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bigfield

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I'm looking for a name for a phenomenon.

Whenever systems are first made/set up, they often start off working well and then slowly settle into a state of decay.

e.g.
- an office space that starts off clean, tidy and organised but gradually becomes dusty, cluttered and disorganised.
- a car that starts off shiny and smooth-running slowly succumbs to weather and engine wear.
- a business or government department starts off energetic and productive but develops redundant bureaucracy, resource shortages or poor service delivery.

It kinda looks like entropy, and like entropy, its effects can be reversed when people put in energy to restore order, cleanliness, purpose etc.

I would like a name for this phenomenon so I can point it out whenever people incorrectly assume that these systems should keep working without ongoing rejuvenation.

Any ideas? Does this concept even make sense?
 

DolphinDynasty

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Lack of proper care and attention?

Bad or lack of maintenance? If you have good maintenance on a car or road or office it shows cuz even when it starts to age you barely notice until it just begins to collapse cuz its finally given up.


Bad maintenance. That's what I'm gonna go with.
 

rousseau

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It's the second law of thermodynamics, but haven't come across any every-day usage of it.
 

skepticalbip

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Call it "bigfield's law" - any system that does not undergo constant attention to keep it in original condition will inevitably deteriorate toward uselessness.


Although the phenomenon is well known, I have never seen anyone formally identify it. So you would have the honor of naming it since you are the first.
 
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skepticalbip

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Call it "bigfield's law" - any system that does not undergo constant attention to keep it in original condition will inevitably deteriorate toward uselessness.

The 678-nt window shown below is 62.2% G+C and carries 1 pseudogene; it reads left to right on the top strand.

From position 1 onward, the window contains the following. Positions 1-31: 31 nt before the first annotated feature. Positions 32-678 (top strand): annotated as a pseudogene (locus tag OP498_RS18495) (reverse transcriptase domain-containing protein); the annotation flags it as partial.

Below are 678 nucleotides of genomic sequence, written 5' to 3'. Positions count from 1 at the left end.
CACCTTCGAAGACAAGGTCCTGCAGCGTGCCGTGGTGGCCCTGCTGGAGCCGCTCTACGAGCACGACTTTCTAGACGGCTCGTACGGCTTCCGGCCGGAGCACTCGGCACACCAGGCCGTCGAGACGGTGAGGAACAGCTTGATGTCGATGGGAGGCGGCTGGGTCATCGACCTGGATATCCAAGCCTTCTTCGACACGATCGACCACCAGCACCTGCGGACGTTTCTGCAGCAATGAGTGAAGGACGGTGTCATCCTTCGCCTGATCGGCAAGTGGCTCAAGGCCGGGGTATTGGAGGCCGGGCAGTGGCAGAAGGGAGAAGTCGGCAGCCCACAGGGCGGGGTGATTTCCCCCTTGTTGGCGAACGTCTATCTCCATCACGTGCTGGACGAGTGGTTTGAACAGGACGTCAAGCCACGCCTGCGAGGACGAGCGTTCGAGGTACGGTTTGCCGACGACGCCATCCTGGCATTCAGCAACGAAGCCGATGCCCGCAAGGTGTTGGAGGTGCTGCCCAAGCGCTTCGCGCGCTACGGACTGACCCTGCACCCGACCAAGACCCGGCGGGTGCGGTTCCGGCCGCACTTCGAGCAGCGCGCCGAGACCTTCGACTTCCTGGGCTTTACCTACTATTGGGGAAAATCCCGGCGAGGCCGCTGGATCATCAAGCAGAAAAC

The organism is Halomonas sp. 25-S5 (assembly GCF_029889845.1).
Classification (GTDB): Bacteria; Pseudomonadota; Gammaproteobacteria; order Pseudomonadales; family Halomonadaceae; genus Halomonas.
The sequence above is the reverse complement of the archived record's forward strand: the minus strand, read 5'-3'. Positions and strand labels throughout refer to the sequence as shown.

The problem with that is that bigfield's law will, inevitably, become less and less applicable over time...
Only if bigfield does not constantly monitor all use of the law and sternly correct any misuse of it.
 

bigfield

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Bigfield's Law already has a definition:

Any chocolate left in the fridge at the conclusion of Easter Sunday automatically becomes communal chocolate.
 

WAB

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I'm looking for a name for a phenomenon.

Whenever systems are first made/set up, they often start off working well and then slowly settle into a state of decay.

e.g.
- an office space that starts off clean, tidy and organised but gradually becomes dusty, cluttered and disorganised.
- a car that starts off shiny and smooth-running slowly succumbs to weather and engine wear.
- a business or government department starts off energetic and productive but develops redundant bureaucracy, resource shortages or poor service delivery.

It kinda looks like entropy, and like entropy, its effects can be reversed when people put in energy to restore order, cleanliness, purpose etc.

I would like a name for this phenomenon so I can point it out whenever people incorrectly assume that these systems should keep working without ongoing rejuvenation.

Any ideas? Does this concept even make sense?

Well, how about atrophy:

at·ro·phy
ˈatrəfē/
verb
verb: atrophy; 3rd person present: atrophies; past tense: atrophied; past participle: atrophied; gerund or present participle: atrophying

1.
(of body tissue or an organ) waste away, typically due to the degeneration of cells, or become vestigial during evolution.
"without exercise, the muscles will atrophy"
synonyms: waste away, become emaciated, wither, shrivel (up), shrink; More
decay, decline, deteriorate, degenerate, weaken
"muscles atrophy in microgravity"
antonyms: strengthen, flourish
2.
gradually decline in effectiveness or vigor due to underuse or neglect.
"her artistic skills atrophied from lack of use"

noun
noun: atrophy

1.
the process of atrophying or state of having atrophied.
"gastric atrophy"
synonyms: wasting, emaciation, withering, shriveling, shrinking...

Please don't tell me none of y'all ever heard that word before...
 

Underseer

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What's wrong with the second law of thermo?

The amount of energy available to do work decreases over time. That more or less discusses what you were talking about. Are you trying to remember a specific phrase you once heard?
 

WAB

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What's wrong with the second law of thermo?

The amount of energy available to do work decreases over time. That more or less discusses what you were talking about. Are you trying to remember a specific phrase you once heard?

It looks to me that bigfield (and please correct me if I'm wrong, bigfield) is looking for a word to refer to the decay of things in general; IOW, he's not looking for a scientific word? Or are you, bigfield?

To quote, from your OP: